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Chapter 5 — Section I

With President Trachtenberg's departure, the Board of Regents once again decided to build on the strengths of the previous administration, as they sought someone who could truly internationalize the University of Hartford at a time when global communication and international business were clearly the wave of the future if not the imperative of the minute, and who could add academic luster to the University's programs. The choice, not only of the Regents, but of the representatives of all constituencies who interviewed him as a final presidential candidate, was Dr. Humphrey Tonkin, whose appointment was announced by board chair Wallace Barnes in October 1988. British by birth, with degrees from Cambridge University and Harvard, President Tonkin brought impressive administrative credentials in both the private sector, having been vice-provost at the University of Pennsylvania, and the public sector, as President of the State University of New York at Potsdam. He was also a scholar: a full professor of English at the University of Pennsylvania, he was a recipient of a Guggenheim Fellowship and had served as visiting professor at Columbia. Taking office from Acting President Lebed in February 1989, he was confronted with some immediate problems. A threatened strike of janitorial staff was narrowly averted in the first two weeks of his administration, and the University was quarantined shortly thereafter because of an outbreak of measles.

The campus for which he assumed responsibility was quite literally a campus in transition. The final stages of the Trachtenberg building program were still in progress. By the time they were through, they would increase the square footage of the University by some forty percent. In the first several months of the Tonkin administration, the remaining portions of the Regents Park residence hall were opened, the Park River Apartments received their first residents, the Sports Center became fully operational, and the University Center was opened. The sea of mud in which students, faculty, and staff had been living began to recede, and the new campus blossomed. The opening of the University Center was the occasion for much celebration, with the president of the New York Public Library, Dr. Vartan Gregorian, coming to perform the opening ceremony, and with President Tonkin announcing the naming of the Center for Harry Jack Gray, former CEO of United Technologies and a long-time benefactor of the University. Conversations between Mr. Gray and President Tonkin had recently resulted in Mr. Gray's giving the University what was then the largest gift in its history, thereby completing President Trachtenberg's capital campaign of the 1980s and preparing the institution for a new era.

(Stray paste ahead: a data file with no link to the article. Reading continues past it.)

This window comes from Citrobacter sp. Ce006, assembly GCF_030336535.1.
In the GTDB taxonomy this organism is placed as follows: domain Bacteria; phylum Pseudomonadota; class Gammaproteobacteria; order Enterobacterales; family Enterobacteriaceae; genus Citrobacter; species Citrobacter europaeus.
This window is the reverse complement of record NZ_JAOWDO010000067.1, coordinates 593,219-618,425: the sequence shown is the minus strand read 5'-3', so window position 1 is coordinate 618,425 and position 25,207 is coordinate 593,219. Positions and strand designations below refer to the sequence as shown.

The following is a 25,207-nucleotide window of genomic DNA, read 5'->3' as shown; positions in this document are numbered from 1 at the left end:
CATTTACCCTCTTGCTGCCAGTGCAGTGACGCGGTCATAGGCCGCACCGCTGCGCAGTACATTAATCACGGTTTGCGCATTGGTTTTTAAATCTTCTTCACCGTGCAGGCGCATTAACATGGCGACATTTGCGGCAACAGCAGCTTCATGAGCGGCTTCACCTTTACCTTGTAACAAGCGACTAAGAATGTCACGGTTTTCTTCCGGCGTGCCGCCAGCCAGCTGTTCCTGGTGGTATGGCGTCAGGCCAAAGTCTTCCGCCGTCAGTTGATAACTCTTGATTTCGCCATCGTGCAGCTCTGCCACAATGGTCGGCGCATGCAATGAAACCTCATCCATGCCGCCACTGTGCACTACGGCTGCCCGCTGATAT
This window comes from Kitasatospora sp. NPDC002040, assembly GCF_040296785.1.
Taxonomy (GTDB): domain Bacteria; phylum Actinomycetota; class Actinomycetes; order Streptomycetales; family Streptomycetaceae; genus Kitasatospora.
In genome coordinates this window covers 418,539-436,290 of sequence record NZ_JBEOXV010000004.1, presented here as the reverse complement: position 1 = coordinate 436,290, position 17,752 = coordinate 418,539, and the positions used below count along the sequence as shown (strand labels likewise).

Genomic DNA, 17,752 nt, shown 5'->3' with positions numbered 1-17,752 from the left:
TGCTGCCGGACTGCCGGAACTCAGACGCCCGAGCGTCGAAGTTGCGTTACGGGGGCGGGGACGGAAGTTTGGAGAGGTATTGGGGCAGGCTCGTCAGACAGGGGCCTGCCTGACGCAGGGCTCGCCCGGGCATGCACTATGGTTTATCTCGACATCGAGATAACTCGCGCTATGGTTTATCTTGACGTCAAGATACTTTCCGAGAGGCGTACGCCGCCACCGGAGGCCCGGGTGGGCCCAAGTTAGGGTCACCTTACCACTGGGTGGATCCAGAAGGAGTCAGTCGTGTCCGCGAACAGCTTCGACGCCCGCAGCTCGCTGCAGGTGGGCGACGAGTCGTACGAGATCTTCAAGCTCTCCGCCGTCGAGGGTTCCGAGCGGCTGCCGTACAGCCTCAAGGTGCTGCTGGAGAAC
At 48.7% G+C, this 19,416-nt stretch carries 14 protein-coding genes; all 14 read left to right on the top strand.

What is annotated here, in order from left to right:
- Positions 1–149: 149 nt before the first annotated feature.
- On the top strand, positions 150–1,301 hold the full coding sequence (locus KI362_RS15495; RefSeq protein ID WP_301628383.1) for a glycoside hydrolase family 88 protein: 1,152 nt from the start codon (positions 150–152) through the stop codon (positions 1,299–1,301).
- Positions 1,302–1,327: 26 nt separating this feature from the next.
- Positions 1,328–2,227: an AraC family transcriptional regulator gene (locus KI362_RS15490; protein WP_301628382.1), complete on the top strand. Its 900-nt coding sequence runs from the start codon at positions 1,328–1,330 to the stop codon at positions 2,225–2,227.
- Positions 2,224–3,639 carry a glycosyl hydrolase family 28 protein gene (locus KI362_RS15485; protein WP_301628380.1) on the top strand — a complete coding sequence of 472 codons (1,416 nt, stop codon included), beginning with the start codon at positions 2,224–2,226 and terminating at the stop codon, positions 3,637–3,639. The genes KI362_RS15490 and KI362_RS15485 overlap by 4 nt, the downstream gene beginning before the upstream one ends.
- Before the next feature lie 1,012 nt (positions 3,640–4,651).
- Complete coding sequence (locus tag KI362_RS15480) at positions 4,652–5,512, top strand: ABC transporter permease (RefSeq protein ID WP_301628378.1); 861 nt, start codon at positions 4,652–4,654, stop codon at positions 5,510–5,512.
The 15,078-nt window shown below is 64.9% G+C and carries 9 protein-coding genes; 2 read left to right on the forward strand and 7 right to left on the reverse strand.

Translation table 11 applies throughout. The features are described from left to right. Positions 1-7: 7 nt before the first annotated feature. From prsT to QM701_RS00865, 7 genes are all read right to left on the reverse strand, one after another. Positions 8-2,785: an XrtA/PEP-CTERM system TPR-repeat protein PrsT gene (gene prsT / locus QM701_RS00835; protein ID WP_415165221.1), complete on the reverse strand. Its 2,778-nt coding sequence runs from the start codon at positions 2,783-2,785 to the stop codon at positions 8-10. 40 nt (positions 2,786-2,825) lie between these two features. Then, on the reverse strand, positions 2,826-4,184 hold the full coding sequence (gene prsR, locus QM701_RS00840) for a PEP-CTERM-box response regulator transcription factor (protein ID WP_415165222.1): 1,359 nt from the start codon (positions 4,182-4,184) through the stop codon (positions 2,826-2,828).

Dr. Tonkin lost no time in announcing an agenda. His inauguration in the fall of 1989 coincided with a meeting of some fifty heads of universities from North America and Europe, hosted in the new conference facilities at the Gray Center. Not only did this event send a message to the community about the importance of the international connection, bringing national attention to the University in the process, but it also served to set the intellectual tone for an administration that was to take the life of the mind very seriously.

Deeply committed to diversifying higher education and making it available to a broad constituency, President Tonkin set about not only internationalizing the curriculum for traditional-aged undergraduates, but also expanding the reach of the University to include links with the public schools of the city of Hartford and continuing educational programs for older citizens. His goal, he announced, was to make the University an institution that served the region as effectively as possible, with programs of national and international quality.

One of the outcomes of the conference of university heads was an agreement to assist one of Poland's leading institutions, Jagiellonian University, in Krakow, to create a school of business studies. Working through a consortium of American institutions, with itself as the lead institution and in partnership with the University of Massachusetts, Boston College, and Columbia University, the University of Hartford sent a steady stream of faculty members to Krakow to teach short courses, and hosted Polish faculty members and advanced students in Hartford and at the other consortium institutions. Funding for the program was provided by the United States Information Agency and by the Mellon Foundation. Unlike many stillborn projects in Eastern Europe, where the glamour of opportunity has outshone the staying power of American institutions, the Hartford program was crowned with success: a full-fledged faculty of business is now in operation at Krakow, and many members of the University of Hartford's faculty have now had the experience of living and teaching abroad. This outcome was, however, a product of dogged determination and imaginative problem-solving on the part of the organizers of the program, as well as a relentless and ultimately successful search for funds.

The Polish cooperation was not the only international program to be launched or strengthened. New exchange agreements were signed with three leading universities in Turkey, and expanded student recruitment in many parts of the world led to growth in international enrollment. The exchange program with Hertford College of Oxford University was expanded to include not only student exchange but an annual lecture at Hartford and various summer programs in England.

more> Chapter 5 — Section II